Saturday, March 12, 2016

Late-winter pick-me-up

(This post contains affiliate links.)

Spring is definitely on the way, but here in Seattle the seasonal transition involves quite a bit of dithering on the part of the weather. Here are four things -- slightly random, but they all hang together for me somehow -- we have been enjoying while we wait out the frigid rain squalls.

1. Julia Rothman's Nature Anatomy (AmazonPowell's )was an impulse purchase, of the "I'm buying this for my kid, no really" variety. In this case though I'm happy to say my daughter actually has gotten good use out of it -- in fact she read it cover to cover as if it were a novel. (There's no narrative to it, it's basically just a series of labeled illustrations of various types of animals, habitats, and landforms, with facts delivered in short captions along the way.) A nice reminder of the gorgeous things out there waiting for us when the season turns, and the gorgeous words available to us in the meantime.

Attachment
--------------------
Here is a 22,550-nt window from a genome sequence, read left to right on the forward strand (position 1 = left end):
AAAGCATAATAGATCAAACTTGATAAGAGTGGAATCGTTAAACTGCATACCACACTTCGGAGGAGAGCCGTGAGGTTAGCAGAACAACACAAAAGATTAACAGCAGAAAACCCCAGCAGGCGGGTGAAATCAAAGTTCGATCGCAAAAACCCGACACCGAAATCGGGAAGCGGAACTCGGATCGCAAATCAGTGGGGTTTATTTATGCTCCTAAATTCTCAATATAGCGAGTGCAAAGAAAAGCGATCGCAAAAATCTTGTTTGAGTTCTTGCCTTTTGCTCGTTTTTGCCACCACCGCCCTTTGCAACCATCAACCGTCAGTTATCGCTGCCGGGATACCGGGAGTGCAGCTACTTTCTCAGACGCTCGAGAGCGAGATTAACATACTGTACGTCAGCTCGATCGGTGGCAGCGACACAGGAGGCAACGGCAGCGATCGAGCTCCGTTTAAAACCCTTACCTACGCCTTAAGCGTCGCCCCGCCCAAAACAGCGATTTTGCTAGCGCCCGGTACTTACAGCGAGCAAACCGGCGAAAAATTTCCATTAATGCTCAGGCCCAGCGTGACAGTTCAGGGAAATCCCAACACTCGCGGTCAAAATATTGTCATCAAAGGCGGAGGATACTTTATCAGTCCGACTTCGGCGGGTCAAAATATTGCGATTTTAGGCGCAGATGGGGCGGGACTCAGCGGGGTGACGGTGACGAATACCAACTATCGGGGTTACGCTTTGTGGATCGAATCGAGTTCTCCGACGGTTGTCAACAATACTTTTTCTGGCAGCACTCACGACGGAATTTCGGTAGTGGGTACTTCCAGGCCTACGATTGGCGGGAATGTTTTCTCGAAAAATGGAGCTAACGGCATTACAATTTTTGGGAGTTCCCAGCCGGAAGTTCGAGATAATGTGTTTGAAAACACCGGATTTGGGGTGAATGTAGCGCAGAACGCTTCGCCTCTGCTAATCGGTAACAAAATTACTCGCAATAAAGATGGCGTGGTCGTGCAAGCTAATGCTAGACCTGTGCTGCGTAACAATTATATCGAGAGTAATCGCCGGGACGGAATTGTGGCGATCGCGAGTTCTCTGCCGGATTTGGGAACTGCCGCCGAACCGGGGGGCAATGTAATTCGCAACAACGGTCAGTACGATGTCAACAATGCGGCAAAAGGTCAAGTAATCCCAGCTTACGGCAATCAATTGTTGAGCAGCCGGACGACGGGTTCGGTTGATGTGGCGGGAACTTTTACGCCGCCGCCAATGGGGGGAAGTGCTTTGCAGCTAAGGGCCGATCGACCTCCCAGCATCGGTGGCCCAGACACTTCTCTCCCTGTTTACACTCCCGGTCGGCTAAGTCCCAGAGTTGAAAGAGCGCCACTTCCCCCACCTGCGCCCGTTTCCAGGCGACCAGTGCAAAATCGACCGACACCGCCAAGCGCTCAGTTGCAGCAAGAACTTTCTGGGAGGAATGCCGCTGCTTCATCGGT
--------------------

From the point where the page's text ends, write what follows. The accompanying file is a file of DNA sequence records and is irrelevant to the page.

2. I've set myself a goal of reading a book a month this year, inspired by this post from Wait But Why that I mentioned in the comment section of one of my posts a while back. In the post, writer Tim Urban visualizes the number of times he is likely to do various things in the amount of his life that is left to him (assuming -- knock on wood -- a 90-year lifespan). I found the bit about books especially sobering:

"I read about five books a year, so even though it feels like I’ll read an endless number of books in the future, I actually have to choose only 300 of all the books out there to read and accept that I’ll sign off for eternity without knowing what goes on in all the rest."